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Researchers Submit Patent Application, "Pfc Led Driver Capable of Reducing Current Ripple", for Approval

March 5, 2014



By a News Reporter-Staff News Editor at Electronics Newsweekly -- From Washington, D.C., VerticalNews journalists report that a patent application by the inventor Wang, Yen-Hui (Tiapei City, TW), filed on August 8, 2012, was made available online on February 20, 2014.

No assignee for this patent application has been made.

News editors obtained the following quote from the background information supplied by the inventors: "The present invention relates to a PFC (power factor correction) LED (light emitting diode) driver, especially to a PFC LED driver capable of reducing current ripple.

"For general linear LED drivers, inferior efficiencies are their major disadvantages. Common solutions for improving efficiencies are to divide a string of LEDs into several sections, and select one section or multiple sections thereof to act as a load according to the voltage of a full-wave rectified line input voltage.

"FIG. 1 illustrates a circuit diagram of a prior art PFC LED driver. As illustrated in FIG. 1, the prior art PFC LED driver includes an amplifier 110, resistors 111-113, an NMOS transistor 114, LED modules 120, 130, and 140, and switches 121, 131, and 141.

"The amplifier 110 has a positive input coupled to a control voltage V.sub.C, a negative input coupled to the resistor 113, and an output coupled to the NMOS (n type metal oxide semiconductor) transistor 114.

"The resistors 111 and 112 are used to divide a full-wave rectified line input voltage V.sub.IN to generate the control voltage V.sub.C.

"The resistor 113 is used to convert an output current I.sub.O into a voltage.

"The NMOS transistor 114 is used to provide a high output impedance for the output current I.sub.O.

"The LED module 120 and the switch 121 form a first parallel combination, the LED module 130 and the switch 131 form a second parallel combination, the LED module 140 and the switch 141 form a third parallel combination, and the first parallel combination, the second parallel combination, and the third parallel combination are connected in series.

"When in operation, the voltage at the negative input of the amplifier 110 will follow the control voltage V.sub.C due to a negative feedback mechanism of this circuit, and the output current I.sub.O will thereby follow the full-wave rectified line input voltage V. Besides, switch control signals S.sub.1, S.sub.2, S.sub.3 will switch the switches 121, 131, 141 according to the voltage of the full-wave rectified line input voltage V.sub.IN, to select a corresponding LED module or corresponding LED modules from the LED modules 120, 130, 140 to serve as a load for the LED driver, so as to improve the power efficiency. For example, the LED module 120 can be selected as the load with the switch 121 being turned off and the switches 131, 141 being turned on when the full-wave rectified line input voltage V.sub.IN is under a first threshold; the LED module 120 and the LED module 130 can be selected to form the load with the switches 121, 131 being turned off and the switch 141 being turned on when the full-wave rectified line input voltage V.sub.IN is above the first threshold and under a second threshold; and the LED module 120, the LED module 130, and the LED module 140 can be selected to form the load with the switches 121, 131, 141 being turned off when the full-wave rectified line input voltage V.sub.IN is above the second threshold.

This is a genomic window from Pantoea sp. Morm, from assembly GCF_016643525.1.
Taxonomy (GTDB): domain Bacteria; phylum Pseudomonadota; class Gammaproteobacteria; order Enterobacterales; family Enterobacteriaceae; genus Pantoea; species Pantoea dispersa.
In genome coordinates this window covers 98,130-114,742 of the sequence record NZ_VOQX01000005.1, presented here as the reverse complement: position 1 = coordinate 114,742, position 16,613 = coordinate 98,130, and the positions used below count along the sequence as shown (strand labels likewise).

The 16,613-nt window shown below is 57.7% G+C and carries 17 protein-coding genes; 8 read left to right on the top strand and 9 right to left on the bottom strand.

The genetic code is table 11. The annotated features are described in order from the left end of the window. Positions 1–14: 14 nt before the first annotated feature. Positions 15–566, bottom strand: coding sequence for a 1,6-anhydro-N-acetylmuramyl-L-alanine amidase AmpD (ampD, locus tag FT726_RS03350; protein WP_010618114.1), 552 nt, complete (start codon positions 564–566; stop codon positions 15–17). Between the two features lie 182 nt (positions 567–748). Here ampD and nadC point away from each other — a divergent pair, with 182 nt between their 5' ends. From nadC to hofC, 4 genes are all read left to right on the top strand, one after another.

"FIG. 2 illustrates a circuit diagram of another prior art PFC LED driver. As illustrated in FIG. 2, the prior art PFC LED driver includes an amplifier 210, resistors 211-213, an NMOS transistor 214, LED modules 220, 230, and 240, and switches 231, 241.

"The amplifier 210 has a positive input coupled to a control voltage V.sub.C, a negative input coupled to the resistor 213, and an output coupled to the NMOS transistor 214.

"The resistors 211 and 212 are used to divide a full-wave rectified line input voltage V.sub.IN to generate the control voltage V.sub.C.

"The resistor 213 is used to convert an output current I.sub.O into a voltage.

"The NMOS transistor 214 is used to provide a high output impedance for the output current I.sub.O.

"The LED module 220 and the switch 221 form a first parallel combination. The LED module 230 forms a first series combination with the first parallel combination. The switch 231 forms a second parallel combination with the first series combination. The LED module 240 forms a second series combination with the second parallel combination.

"When in operation, the voltage at the negative input of the amplifier 210 will follow the control voltage V.sub.C due to a negative feedback mechanism of this circuit, and the output current I.sub.O will thereby follow the full-wave rectified line input voltage V.sub.IN. Besides, switch control signals S.sub.4, S.sub.5 will switch the switches 221, 231 according to the voltage of the full-wave rectified line input voltage V.sub.IN, to select a corresponding LED module or corresponding LED modules from the LED modules 220, 230, 240 to serve as a load for the LED driver, and thereby improve the power efficiency. For example, the LED module 240 can be selected as the load with the switches 221, 231 being turned on when the full-wave rectified line input voltage V.sub.IN is under a first threshold; the LED module 230 and the LED module 240 can be selected to form the load with the switches 221 being turned on and the switch 231 being turned off when the full-wave rectified line input voltage V.sub.IN is above the first threshold and under a second threshold; and the LED module 220, the LED module 230, and the LED module 240 can be selected to form the load with the switches 221, 231 being turned off when the full-wave rectified line input voltage V.sub.IN is above the second threshold.

"Please refer to FIG. 3, which illustrates corresponding waveforms of the full-wave rectified line input voltage V.sub.IN and the output current I.sub.O of the circuits in FIG. 1 and FIG. 2. As illustrated in FIG. 3, the output current I.sub.O has an average of I.sub.AVG and varies proportional to the full-wave rectified line input voltage V.sub.IN most of the time to result in a good power factor.